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Investigation finds foundry metallurgist covered up submarine steel test failure


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Investigation finds foundry metallurgist covered up submarine steel test failures

SEATTLE — A metallurgist alleged to have covered up test failures of newly-produced steel used to build Navy submarines will soon be charged with committing major fraud against the United States, and the company she worked for had to pay $10.9 million in an effort to settle the case, federal prosecutors announced Monday.

A multiyear investigation by the defense and Naval criminal investigative services found Elaine Thomas, who worked for decades at a Tacoma foundry that manufactured steel for the country's submarine force, forged numbers for 30 years to make it appear the steel was strong and tough enough for service — when many times it wasn't.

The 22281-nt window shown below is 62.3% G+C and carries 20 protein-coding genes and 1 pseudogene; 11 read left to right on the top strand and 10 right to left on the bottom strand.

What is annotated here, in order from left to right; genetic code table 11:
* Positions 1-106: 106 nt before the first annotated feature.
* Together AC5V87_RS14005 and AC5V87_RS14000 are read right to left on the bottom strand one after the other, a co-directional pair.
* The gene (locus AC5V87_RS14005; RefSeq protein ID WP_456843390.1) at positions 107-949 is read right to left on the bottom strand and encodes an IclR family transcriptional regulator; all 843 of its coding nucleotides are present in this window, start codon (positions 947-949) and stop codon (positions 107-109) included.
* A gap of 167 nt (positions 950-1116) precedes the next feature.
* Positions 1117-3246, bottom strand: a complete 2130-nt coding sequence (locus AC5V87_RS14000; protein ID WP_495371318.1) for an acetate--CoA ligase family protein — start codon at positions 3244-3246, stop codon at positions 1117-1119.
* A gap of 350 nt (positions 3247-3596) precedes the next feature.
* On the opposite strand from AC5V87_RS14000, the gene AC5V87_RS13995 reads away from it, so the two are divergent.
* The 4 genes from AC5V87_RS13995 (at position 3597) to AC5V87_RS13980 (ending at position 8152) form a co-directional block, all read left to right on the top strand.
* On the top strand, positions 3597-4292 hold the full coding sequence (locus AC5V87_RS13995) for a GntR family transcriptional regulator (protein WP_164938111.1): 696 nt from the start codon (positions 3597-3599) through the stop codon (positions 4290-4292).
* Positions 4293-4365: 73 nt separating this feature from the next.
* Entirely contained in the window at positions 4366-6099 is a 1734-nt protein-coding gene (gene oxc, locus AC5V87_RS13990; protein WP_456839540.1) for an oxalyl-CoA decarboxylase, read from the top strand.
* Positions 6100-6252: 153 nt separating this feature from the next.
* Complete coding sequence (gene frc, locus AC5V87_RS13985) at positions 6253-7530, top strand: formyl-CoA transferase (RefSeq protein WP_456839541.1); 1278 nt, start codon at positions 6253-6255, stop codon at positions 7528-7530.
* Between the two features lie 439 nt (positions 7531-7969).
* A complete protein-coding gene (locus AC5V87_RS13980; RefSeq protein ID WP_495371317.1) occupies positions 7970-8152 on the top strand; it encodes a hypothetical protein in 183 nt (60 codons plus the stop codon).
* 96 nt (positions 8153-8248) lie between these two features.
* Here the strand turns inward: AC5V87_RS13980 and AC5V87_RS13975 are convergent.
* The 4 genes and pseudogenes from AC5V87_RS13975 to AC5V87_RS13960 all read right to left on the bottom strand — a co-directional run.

Further, the feds allege Thomas' company, Bradken, Inc., did disclose the discrepancies in 2017 but did not disclose they'd occurred because of alleged fraud — all while the Navy scrambled to ensure submarines built with the Tacoma-produced steel were safe for continued operation.